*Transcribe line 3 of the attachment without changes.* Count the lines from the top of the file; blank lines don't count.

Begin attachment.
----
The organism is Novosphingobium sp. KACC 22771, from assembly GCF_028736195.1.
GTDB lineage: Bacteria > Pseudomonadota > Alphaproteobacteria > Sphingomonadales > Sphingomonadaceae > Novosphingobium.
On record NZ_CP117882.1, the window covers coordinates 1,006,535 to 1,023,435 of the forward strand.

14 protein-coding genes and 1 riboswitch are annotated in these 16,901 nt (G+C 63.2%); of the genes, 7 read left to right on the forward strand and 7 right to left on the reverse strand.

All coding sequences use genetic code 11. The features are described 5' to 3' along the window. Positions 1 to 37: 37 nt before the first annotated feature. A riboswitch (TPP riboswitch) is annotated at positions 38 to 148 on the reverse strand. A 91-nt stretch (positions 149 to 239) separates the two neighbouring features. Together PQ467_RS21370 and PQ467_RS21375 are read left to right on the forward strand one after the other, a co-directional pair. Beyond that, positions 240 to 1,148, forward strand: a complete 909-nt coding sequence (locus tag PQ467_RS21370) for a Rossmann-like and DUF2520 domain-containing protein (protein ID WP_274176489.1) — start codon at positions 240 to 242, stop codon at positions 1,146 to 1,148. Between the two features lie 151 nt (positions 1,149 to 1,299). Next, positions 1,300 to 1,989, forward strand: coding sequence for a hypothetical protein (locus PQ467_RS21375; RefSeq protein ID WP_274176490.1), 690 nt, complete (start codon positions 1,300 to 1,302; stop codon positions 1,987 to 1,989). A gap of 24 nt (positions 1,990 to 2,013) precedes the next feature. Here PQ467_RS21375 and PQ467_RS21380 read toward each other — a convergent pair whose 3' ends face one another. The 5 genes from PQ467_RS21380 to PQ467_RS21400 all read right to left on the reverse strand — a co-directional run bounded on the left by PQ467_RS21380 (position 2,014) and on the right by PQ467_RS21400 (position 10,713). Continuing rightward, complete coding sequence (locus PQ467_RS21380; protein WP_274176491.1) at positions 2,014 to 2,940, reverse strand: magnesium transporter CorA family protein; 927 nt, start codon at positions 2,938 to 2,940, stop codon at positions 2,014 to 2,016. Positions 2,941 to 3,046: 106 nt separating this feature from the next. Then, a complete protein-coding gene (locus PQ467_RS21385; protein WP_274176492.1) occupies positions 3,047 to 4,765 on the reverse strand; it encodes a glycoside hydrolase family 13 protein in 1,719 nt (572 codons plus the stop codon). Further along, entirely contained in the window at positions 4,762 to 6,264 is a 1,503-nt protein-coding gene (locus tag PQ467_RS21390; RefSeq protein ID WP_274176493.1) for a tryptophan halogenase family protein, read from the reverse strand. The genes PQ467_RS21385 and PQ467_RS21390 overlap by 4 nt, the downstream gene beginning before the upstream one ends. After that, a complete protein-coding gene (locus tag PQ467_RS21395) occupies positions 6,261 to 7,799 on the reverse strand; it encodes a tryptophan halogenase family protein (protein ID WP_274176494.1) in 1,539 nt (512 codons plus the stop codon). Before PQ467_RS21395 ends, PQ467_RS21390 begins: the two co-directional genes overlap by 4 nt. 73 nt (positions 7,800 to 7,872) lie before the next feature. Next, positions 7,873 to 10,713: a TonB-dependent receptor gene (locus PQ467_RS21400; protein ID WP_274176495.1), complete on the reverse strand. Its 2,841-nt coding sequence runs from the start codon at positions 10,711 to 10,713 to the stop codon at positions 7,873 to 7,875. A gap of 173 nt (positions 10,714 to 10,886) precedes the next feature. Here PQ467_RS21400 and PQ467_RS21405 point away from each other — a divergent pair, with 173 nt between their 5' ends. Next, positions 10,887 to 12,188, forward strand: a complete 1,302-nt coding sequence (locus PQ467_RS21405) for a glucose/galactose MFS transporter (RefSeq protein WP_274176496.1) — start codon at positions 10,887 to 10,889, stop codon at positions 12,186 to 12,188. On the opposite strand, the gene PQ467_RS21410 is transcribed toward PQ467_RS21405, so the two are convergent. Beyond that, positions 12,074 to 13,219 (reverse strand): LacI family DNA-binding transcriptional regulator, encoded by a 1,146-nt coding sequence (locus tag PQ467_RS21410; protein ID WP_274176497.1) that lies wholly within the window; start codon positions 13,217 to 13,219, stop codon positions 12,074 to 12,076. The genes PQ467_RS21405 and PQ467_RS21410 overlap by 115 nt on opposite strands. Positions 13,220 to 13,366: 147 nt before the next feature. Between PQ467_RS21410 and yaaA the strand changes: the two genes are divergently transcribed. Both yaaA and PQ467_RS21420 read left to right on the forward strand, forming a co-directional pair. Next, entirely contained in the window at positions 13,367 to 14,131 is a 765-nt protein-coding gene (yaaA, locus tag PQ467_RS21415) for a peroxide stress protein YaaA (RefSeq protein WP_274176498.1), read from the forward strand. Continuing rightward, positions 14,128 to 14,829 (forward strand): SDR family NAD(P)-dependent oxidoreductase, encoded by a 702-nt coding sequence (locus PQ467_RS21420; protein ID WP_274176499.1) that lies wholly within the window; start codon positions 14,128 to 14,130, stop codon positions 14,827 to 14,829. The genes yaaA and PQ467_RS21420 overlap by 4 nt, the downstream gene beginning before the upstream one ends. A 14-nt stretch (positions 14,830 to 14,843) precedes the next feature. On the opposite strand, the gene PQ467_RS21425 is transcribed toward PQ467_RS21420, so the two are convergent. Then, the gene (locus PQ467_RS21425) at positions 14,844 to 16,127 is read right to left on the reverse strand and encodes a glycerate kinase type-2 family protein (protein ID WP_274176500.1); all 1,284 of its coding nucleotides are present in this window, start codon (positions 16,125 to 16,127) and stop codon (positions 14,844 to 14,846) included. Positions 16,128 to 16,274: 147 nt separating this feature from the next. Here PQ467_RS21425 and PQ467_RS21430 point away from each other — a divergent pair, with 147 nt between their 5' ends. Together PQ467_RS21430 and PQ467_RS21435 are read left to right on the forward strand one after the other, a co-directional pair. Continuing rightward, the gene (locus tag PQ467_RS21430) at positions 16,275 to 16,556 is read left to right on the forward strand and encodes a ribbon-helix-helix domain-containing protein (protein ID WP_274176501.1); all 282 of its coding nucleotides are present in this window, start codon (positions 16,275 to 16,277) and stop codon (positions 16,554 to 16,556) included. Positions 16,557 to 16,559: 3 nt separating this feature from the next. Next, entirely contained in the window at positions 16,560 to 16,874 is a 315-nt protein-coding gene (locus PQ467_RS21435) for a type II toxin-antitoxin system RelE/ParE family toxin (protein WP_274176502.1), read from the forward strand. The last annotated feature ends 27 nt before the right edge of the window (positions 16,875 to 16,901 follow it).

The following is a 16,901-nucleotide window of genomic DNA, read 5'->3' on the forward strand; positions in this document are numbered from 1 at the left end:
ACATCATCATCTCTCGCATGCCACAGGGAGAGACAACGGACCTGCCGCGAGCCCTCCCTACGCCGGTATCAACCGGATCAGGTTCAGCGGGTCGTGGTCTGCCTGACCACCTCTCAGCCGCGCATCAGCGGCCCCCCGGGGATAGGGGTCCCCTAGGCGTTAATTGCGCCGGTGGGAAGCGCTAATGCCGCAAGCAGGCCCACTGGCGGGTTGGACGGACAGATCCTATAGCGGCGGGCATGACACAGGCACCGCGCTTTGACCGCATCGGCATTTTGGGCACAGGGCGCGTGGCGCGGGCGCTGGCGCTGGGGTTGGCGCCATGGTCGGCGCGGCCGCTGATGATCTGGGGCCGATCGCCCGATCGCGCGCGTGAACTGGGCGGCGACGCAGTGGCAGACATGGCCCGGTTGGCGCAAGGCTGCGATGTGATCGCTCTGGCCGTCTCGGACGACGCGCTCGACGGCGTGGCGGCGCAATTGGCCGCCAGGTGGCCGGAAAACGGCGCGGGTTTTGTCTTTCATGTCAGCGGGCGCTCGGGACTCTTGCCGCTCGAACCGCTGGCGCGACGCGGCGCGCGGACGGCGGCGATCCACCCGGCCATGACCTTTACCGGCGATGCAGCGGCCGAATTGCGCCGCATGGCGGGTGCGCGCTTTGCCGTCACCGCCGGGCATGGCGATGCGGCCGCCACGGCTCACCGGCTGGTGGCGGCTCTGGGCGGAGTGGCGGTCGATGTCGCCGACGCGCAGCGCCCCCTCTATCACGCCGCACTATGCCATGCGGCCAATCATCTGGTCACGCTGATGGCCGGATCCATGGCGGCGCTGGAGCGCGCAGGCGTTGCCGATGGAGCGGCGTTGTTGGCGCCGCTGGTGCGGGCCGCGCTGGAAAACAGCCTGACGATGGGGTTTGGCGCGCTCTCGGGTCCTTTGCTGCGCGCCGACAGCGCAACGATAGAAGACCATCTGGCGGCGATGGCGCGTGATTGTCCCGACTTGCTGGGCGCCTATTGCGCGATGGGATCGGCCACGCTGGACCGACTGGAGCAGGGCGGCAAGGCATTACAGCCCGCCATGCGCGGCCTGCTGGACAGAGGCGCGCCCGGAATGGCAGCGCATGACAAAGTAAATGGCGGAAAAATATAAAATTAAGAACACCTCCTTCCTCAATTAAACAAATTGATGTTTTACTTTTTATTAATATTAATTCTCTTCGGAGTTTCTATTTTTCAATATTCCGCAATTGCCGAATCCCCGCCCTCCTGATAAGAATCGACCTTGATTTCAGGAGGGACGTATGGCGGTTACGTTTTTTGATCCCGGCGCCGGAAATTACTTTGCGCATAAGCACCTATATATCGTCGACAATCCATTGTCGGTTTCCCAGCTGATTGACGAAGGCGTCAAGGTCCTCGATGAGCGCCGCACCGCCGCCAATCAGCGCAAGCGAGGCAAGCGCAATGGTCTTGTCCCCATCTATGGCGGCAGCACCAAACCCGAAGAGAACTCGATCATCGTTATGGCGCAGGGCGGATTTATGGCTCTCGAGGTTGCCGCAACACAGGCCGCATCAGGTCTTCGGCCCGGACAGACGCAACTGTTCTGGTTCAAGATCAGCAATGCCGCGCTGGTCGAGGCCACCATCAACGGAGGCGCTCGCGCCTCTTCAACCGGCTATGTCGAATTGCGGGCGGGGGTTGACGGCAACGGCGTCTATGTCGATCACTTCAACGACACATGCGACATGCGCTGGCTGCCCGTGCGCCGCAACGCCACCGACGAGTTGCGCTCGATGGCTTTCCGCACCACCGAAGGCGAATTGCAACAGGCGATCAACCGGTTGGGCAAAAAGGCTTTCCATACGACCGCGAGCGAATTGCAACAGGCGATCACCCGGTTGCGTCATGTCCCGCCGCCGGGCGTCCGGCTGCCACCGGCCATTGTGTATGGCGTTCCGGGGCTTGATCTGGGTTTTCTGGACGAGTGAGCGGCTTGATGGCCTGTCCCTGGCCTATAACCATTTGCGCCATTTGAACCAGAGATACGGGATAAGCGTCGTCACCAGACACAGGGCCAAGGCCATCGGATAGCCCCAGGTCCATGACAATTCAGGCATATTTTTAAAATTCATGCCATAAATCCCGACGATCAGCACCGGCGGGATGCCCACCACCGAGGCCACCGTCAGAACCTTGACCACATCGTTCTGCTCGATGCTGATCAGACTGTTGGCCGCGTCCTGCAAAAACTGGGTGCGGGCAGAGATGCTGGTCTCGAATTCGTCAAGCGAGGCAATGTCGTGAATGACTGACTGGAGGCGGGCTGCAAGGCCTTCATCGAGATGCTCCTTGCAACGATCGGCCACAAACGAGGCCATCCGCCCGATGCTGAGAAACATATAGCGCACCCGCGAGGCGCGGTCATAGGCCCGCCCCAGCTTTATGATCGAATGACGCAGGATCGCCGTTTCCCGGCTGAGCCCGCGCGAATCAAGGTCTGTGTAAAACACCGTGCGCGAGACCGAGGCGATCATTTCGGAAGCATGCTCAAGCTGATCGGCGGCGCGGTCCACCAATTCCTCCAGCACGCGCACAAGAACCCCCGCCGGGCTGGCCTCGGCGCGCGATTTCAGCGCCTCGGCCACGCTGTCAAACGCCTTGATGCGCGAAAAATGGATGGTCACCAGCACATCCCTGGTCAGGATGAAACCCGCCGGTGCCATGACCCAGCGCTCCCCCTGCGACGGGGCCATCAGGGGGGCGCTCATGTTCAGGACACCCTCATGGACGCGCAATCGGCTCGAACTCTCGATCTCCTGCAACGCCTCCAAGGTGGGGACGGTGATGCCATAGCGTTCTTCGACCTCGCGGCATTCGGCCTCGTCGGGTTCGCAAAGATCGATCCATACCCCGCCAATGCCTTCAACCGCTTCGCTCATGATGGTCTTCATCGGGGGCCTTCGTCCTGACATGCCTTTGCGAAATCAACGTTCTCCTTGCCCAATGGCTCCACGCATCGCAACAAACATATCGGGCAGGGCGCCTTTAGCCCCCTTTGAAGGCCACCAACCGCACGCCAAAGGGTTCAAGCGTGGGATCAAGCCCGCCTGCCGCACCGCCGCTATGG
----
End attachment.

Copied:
On record NZ_CP117882.1, the window covers coordinates 1,006,535 to 1,023,435 of the forward strand.